She could see the news flowing under the surface of the reader, but she tried her best to ignore it. “I remember when I was a kid, my mom and I travelled for miles and miles through lavender fields and orchards to visit an old uncle. He lived in Rallen—”

“I have a cousin who lives in Rallen,” Julius started saying, then realization dawned on him. “Lived, I guess. So the rumors about Rallen being exed were true. ”

“So it seems. I’m sorry for your cousin. Maybe he’s still alive. Nobody knows for sure what happens behind the city walls.”

Julius cleaned a tear with the palm of his hand, sadly smiled and took a deep breath before saying, “Rallen was all white marbles and spires. It looked like delicate lace from faraway.”

Allegra understood his silent request to change the subject and didn’t interrupt his reminiscence. “We took tons of pictures inside the Mosque. Its ceilings were so high.”

A few minutes later, browns replaced the rainbow and she knew Cartaghena was next. Orchards once stretching for acres had been destroyed by wildfires soon after Centralia proclaimed martial law and started putting cities under quarantine by drawing the letter X on the municipal buildings doors. Only one month after the first exing in the ancient city of Lavi, walls were erected as a precaution to ensure the safety of the healthy citizens. Allegra had never believed Centralia’s good intentions.

“Will the train stop to let us go home?” Julius asked, the news already forgotten under the transparent screen of the reader as Cartaghena drew closer.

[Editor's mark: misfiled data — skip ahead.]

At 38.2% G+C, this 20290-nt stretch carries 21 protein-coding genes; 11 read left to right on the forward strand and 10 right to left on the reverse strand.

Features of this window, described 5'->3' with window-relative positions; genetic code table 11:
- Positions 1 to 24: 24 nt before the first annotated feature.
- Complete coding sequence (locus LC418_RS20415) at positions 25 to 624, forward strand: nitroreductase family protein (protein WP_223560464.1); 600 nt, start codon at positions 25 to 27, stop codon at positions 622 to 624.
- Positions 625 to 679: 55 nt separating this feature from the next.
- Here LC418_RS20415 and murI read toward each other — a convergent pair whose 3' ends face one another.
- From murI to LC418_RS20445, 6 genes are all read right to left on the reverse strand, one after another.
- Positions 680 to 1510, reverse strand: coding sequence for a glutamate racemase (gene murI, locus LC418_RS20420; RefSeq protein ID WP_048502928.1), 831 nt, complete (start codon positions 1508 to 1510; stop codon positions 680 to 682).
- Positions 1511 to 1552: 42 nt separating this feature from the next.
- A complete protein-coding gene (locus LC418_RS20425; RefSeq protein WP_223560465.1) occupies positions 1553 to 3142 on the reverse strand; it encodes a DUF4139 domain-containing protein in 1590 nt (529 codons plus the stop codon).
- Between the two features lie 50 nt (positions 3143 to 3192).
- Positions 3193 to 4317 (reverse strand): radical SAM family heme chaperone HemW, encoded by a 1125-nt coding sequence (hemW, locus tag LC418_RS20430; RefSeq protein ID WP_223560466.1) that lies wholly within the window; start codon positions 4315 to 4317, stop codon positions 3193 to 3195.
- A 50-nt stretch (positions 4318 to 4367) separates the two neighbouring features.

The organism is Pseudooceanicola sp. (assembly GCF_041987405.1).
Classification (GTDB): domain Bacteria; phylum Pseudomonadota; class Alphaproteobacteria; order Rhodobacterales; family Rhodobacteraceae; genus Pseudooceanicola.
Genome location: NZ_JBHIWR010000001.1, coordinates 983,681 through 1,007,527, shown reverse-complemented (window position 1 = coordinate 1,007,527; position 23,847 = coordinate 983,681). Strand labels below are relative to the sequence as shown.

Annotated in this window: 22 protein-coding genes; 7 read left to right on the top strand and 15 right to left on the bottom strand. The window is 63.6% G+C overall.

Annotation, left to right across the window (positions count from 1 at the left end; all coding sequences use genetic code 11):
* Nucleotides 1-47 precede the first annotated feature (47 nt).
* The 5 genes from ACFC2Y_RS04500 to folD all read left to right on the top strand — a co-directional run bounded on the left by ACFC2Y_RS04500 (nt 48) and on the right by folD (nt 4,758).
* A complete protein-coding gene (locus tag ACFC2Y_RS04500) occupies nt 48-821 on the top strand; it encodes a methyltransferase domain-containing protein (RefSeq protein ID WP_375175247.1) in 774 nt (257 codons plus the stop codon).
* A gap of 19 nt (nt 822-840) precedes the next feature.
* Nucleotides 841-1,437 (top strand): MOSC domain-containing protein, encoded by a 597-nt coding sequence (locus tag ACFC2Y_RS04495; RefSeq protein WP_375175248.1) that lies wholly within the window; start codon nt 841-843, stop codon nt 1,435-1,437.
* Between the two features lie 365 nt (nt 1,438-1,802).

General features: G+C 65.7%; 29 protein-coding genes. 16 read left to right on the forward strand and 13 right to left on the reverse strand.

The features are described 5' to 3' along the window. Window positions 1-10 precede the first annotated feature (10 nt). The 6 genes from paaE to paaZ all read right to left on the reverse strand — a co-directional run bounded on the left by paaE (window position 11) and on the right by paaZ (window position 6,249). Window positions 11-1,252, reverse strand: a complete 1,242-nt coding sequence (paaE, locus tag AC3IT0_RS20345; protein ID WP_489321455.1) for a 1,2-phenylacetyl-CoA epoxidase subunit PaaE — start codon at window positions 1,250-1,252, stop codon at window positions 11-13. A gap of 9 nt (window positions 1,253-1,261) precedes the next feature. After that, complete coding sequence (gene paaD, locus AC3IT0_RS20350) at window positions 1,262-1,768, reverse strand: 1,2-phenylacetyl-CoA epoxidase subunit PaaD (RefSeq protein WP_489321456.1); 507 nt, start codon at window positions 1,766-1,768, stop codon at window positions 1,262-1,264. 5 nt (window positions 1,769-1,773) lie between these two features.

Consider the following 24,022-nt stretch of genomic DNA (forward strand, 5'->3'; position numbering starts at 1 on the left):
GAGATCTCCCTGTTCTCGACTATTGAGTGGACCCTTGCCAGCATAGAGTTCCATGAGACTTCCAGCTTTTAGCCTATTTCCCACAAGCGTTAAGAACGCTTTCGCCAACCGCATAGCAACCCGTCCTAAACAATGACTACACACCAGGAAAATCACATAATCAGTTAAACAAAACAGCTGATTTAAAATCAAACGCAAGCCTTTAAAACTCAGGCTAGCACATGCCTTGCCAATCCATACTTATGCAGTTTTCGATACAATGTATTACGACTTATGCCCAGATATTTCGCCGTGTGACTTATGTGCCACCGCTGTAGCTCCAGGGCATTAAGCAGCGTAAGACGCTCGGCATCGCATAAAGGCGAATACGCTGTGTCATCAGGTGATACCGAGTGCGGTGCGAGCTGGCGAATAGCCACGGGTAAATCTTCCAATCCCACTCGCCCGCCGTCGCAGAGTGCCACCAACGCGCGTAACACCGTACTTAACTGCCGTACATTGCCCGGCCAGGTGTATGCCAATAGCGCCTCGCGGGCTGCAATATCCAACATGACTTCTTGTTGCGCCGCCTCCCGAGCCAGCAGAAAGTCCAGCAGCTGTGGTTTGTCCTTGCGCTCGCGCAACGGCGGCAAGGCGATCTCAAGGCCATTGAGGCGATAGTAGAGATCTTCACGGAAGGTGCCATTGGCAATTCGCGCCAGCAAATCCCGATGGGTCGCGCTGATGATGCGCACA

Friday Snippet #13

Before and After #4

The title should be Friday Snippet#something, but I landed in Washington State a few hours ago and unless I’ll be struck by the literary Muse later on during the day, I’m afraid there will be only awesome photo manipulation to look at this glorious Friday. It could be worse. I could hit you with some of my sad-days writing. And nobody wants to read that, starting with yours truly.

For this Before and After post I used a recent picture I shot at my parents’. On the front side of their house, under a lovely window that already got one of my makeover treatments, there’s this big terracotta vase that used to host a magnificent aloe plant. This year, winter in Umbria was particularly rigid and the poor plant suffered under the freezing snow and died. Now, only its ghost remains.

The Long Gone Aloe

The original image shot with my iPad. Unrelated to the quality of the picture and also unnecessary to the post, but my iPad has a pink cover. From my laptop to my cell phone, everything is pink. Just to give some background noise. I’m aware I should be writing my daily quota of words instead…

Vaso immagine originale rigirata


















During my flight from Rome to Amsterdam, I worked on it with Brushes for iPad: a little bit of accent here and there to make the colors shine and wrongly positioned the picture inside the canvas. No worries, nothing it can’t be fixed later.

Brushes Long Gone Aloe